First suspected case of hepatitis in Brazil is a 3-year-old child

A week ago, the first suspected case of hepatitis of unknown cause was reported in a child in Brazil. According to investigation by the newspaper O GLOBO, in a statement, the Ministry of Health stated that the registration took place in Niterói, Rio de Janeiro. The case still under investigation is a 3-year-old boy.

In all, the country is investigating 7 suspected cases of the disease. One of the children needed a liver transplant.

Symptoms presented by patients include jaundice (yellowing of the skin and whites of the eyes), diarrhea and fever.


Credit: Getty Images/iStockphotoBrazil has seven suspected cases of hepatitis under investigation; the first reported case is a 3-year-old child

Outbreak in over 20 countries

Mysterious hepatitis cases started in the UK and soon spread to more than 20 countries. As of May 1, the World Health Organization (WHO) had 228 confirmed cases of pediatric hepatitis of unknown origin and more than 50 cases under investigation.

At least 18 of the children required liver transplants and at least one died, according to the WHO.

On Thursday, 5, Argentina confirmed the first case in Latin America, in an 8-year-old child.

Investigated causes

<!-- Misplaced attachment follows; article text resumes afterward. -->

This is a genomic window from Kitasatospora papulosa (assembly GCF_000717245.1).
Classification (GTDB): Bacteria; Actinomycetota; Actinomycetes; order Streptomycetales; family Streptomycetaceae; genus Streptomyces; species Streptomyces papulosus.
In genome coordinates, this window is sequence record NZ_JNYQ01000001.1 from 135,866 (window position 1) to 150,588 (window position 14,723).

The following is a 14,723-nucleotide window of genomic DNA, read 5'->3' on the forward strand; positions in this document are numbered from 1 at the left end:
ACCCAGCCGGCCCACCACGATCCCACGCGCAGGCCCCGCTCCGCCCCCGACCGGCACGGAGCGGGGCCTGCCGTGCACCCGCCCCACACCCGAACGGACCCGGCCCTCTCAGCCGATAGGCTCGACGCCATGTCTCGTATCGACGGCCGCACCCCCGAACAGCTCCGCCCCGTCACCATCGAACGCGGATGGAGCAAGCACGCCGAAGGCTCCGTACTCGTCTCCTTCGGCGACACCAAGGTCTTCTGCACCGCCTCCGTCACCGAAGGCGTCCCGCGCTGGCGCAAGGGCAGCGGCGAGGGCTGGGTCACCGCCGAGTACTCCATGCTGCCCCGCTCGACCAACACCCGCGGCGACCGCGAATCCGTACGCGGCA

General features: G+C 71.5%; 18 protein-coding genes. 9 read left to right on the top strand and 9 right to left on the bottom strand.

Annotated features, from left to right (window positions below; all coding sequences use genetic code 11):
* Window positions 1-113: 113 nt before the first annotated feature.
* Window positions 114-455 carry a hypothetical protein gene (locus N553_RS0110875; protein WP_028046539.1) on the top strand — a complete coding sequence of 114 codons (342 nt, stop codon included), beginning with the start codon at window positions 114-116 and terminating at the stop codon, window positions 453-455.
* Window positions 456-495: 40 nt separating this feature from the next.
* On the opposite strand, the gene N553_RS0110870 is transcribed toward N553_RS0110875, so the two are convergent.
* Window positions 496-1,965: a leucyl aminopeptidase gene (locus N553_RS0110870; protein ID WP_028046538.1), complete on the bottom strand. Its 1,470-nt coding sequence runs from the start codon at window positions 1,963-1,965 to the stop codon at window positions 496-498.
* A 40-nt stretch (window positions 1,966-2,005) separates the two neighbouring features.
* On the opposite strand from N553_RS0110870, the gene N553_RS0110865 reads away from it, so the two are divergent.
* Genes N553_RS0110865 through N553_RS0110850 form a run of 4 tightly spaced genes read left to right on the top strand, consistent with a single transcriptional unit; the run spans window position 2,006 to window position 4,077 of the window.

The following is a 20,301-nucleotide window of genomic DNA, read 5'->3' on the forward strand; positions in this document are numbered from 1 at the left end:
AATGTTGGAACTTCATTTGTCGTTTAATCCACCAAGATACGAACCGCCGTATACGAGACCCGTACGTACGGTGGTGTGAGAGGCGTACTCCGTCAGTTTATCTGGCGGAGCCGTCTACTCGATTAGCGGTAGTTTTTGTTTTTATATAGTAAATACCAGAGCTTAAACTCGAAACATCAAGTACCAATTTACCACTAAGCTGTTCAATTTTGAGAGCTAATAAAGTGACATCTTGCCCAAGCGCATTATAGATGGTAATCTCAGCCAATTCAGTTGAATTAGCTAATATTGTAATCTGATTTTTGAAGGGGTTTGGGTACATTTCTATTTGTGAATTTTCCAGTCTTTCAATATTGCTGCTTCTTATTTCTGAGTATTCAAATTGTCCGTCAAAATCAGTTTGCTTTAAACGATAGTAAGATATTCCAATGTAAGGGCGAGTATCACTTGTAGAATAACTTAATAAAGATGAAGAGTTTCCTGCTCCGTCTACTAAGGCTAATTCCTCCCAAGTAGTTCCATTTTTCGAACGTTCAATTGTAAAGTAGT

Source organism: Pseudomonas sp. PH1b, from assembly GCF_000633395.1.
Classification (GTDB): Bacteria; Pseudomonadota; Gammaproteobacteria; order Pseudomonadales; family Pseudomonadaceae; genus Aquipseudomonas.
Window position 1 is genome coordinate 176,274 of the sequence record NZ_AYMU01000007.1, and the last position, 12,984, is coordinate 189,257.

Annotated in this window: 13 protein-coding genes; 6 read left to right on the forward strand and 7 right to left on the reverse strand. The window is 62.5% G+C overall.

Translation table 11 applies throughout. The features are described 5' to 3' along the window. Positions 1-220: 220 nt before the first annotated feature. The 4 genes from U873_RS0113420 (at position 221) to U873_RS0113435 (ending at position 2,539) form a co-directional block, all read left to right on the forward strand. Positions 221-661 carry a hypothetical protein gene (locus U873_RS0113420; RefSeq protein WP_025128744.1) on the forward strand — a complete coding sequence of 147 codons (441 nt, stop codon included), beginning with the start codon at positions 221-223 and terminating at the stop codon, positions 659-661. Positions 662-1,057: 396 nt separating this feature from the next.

Acute hepatitis in previously healthy young children is rare, and what is striking is that the typical viruses that cause the disease have not been detected in any case.

The World Health Organization (WHO) regards the situation as a “very urgent” issue and said it is giving “absolute priority” to it.

The strongest hypothesis so far is that the disease is being caused by a type of adenovirus, 41F, which causes a range of conditions, including the common cold, pneumonia, diarrhea and conjunctivitis.

This virus, according to the WHO, has been detected in at least 74 children with the disease.

Although this adenovirus has been linked to hepatitis in children with weakened immune systems, it is not known to be a cause of hepatitis in healthy children.


Credit: JuSun/istockAdenovirus type 41 is investigated as a possible cause of acute hepatitis in children

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